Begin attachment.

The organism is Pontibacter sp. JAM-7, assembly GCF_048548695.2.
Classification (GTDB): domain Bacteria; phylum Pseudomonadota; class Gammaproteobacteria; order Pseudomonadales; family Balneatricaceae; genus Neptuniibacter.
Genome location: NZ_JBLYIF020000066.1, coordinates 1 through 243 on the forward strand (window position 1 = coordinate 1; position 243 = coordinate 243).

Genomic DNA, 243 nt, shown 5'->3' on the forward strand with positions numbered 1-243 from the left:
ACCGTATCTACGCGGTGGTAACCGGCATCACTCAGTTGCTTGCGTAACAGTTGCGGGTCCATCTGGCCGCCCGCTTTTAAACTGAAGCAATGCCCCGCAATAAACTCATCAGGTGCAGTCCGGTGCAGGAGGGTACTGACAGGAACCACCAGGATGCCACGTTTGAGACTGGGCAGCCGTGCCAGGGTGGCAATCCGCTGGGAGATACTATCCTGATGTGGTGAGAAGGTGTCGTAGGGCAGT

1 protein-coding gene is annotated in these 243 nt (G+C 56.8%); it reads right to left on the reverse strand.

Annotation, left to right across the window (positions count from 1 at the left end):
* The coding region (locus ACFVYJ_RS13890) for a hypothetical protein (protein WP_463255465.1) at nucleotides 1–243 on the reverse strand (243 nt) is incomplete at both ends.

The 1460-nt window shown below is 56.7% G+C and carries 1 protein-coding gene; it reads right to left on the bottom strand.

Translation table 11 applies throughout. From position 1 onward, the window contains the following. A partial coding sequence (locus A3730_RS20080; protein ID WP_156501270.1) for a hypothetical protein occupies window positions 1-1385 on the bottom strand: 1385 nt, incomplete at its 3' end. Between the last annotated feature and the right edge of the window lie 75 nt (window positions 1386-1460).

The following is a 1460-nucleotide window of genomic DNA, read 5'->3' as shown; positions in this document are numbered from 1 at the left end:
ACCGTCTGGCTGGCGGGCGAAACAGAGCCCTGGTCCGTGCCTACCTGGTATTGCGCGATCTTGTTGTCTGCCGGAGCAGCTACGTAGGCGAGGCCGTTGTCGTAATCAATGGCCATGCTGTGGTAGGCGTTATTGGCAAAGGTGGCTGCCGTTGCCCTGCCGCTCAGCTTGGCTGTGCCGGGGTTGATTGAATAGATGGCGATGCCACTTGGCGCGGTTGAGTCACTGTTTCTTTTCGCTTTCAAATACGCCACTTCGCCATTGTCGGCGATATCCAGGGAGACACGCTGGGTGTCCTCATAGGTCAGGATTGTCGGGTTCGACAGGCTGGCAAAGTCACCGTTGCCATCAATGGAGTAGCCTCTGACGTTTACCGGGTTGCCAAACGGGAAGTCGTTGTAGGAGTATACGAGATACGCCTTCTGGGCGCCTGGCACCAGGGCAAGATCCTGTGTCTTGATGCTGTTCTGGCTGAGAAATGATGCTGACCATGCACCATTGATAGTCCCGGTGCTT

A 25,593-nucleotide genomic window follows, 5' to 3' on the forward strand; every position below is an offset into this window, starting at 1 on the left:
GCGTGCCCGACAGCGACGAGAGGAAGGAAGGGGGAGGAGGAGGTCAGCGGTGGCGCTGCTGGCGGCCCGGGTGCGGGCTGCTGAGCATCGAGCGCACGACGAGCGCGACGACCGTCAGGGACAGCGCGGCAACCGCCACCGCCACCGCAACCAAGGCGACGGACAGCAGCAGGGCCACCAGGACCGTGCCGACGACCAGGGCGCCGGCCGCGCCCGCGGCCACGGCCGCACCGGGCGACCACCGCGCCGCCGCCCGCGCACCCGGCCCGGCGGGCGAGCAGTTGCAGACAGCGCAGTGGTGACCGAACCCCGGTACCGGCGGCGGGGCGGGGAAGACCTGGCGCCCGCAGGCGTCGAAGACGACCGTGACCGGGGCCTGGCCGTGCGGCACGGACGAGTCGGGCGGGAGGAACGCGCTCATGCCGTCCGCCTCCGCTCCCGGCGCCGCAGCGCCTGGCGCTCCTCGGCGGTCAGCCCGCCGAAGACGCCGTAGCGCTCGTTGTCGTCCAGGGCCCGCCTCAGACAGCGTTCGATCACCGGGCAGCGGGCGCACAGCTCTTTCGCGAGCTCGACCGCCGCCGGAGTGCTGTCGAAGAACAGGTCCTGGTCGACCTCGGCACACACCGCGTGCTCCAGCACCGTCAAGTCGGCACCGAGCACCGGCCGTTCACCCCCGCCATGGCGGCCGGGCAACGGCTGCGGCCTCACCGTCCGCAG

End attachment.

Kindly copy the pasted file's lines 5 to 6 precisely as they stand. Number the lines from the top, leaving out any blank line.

ACCGTATCTACGCGGTGGTAACCGGCATCACTCAGTTGCTTGCGTAACAGTTGCGGGTCCATCTGGCCGCCCGCTTTTAAACTGAAGCAATGCCCCGCAATAAACTCATCAGGTGCAGTCCGGTGCAGGAGGGTACTGACAGGAACCACCAGGATGCCACGTTTGAGACTGGGCAGCCGTGCCAGGGTGGCAATCCGCTGGGAGATACTATCCTGATGTGGTGAGAAGGTGTCGTAGGGCAGT

1 protein-coding gene is annotated in these 243 nt (G+C 56.8%); it reads right to left on the reverse strand.